An Italian artist is coming under fire for a line of T-shirts that appears to poke fun at anorexia.
Alexsandro Palombo is well known for drawing pictures of very thin celebrities such as Victoria Beckham, depicting them as skeletons. But now some say he is crossing the line with his shirts.
The shirts say "I Heart Anorexia" and feature a skeleton-thin woman.
"Want to become a perfect Skeleton fashion victim but you don't know how?," he wrote on his blog Humor Chic. "Every day just eat a nice apple for breakfast, lunch and dinner. Make sure it's always a glamorous red one, it gives the idea of substance. Don't drink water, an apple contains enough liquid. Replace it with champagne and lots of coke."
Palombo is poking fun at the whole idea of perfection, but some say this is not a laughing matter.
"Even if I personally can see a slogan like "I love anorexia" as meta-commentary, the fact remains that are some extremely sick men and women who are so sick with the disease, or so sick with a distorted body image, that they create "pro-ana" websites where they lionize anorexia sufferers," Frisky writer Jessica Wakefield wrote. "There truly are some people who love anorexia. It makes me feel icky to laugh at a shirt like this when I know that fact. "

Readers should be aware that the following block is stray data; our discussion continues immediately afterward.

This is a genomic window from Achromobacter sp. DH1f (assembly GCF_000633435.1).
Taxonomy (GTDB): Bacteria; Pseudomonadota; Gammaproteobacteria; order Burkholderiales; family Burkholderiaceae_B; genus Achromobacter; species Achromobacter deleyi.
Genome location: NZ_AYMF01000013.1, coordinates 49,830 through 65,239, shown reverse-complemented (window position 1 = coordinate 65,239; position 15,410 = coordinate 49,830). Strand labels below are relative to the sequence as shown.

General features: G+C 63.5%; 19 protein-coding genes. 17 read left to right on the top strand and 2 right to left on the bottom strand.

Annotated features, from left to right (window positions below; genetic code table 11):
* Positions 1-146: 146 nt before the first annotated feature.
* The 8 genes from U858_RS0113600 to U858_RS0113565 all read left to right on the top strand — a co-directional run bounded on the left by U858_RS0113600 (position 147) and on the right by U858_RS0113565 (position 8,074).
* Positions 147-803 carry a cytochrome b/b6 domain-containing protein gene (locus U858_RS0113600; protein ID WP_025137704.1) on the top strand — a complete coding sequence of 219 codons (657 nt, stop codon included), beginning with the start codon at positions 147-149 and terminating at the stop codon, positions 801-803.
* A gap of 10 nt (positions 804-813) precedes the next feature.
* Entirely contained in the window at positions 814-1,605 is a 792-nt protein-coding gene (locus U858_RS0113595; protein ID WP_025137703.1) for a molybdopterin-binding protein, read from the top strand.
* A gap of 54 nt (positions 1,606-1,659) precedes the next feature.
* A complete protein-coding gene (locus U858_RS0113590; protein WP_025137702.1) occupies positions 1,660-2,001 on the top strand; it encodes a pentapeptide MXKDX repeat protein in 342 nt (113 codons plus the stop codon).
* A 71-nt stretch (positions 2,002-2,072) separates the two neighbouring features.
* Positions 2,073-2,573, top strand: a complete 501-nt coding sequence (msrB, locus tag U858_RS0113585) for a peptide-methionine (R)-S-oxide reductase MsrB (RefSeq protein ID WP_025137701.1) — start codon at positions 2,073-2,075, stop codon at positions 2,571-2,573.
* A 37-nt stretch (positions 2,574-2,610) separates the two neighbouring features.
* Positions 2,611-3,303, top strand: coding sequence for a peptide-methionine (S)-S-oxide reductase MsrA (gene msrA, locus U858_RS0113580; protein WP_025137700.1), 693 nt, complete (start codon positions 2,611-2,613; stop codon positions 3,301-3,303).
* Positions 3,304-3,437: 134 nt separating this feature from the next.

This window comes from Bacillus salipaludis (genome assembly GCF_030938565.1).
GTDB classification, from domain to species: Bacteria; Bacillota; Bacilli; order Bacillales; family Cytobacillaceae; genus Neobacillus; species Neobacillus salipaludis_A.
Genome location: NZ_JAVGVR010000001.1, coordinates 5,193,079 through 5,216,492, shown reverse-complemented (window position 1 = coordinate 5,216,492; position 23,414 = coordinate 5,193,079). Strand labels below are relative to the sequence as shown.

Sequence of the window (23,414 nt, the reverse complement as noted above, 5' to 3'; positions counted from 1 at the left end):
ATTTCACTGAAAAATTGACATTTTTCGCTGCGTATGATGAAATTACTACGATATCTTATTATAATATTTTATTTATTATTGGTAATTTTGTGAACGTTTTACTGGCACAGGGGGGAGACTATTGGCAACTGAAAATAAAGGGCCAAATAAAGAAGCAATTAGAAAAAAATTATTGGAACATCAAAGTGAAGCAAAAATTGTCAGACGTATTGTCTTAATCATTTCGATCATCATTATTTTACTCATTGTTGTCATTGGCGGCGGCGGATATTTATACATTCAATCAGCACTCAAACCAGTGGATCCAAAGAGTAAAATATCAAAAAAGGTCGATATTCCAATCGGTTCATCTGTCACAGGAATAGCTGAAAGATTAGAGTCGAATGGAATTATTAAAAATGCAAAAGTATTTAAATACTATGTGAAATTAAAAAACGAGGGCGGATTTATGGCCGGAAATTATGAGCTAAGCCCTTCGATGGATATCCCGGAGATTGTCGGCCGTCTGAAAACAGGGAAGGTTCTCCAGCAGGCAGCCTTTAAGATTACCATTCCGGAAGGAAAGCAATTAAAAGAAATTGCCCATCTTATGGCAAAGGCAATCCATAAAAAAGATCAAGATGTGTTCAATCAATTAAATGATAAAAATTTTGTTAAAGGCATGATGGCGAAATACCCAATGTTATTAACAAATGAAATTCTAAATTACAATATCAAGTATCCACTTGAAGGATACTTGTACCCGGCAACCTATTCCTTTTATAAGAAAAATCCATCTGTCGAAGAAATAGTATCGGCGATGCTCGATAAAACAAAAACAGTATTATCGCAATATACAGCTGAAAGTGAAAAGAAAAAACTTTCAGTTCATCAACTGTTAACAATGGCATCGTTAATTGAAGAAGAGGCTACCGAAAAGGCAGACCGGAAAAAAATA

But Palombo is firing back at his critics.
"When I'm attacked, I say the more anorexia is treated as a taboo the more young people will go looking for it and fall for it, just because they're attracted to taboos," he told the New York Daily News. "Young people have a spirit of emulation, they mirror themselves in negative stereotypes, the very figures that the magazines and media create and present as examples, as idols. So it's worth showing them for what they are, as monsters,"
Palombo said that despite interest from readers, the "I Heart Anorexia" T-shirts are not for sale online.
"They were fashioned as special pieces of 'T-sh'art' but a lot of boutiques and distributors have asked me for them, from around the world. All this could sound scary but it's clear there's a strong reaction in place, a type of public that's looking for change."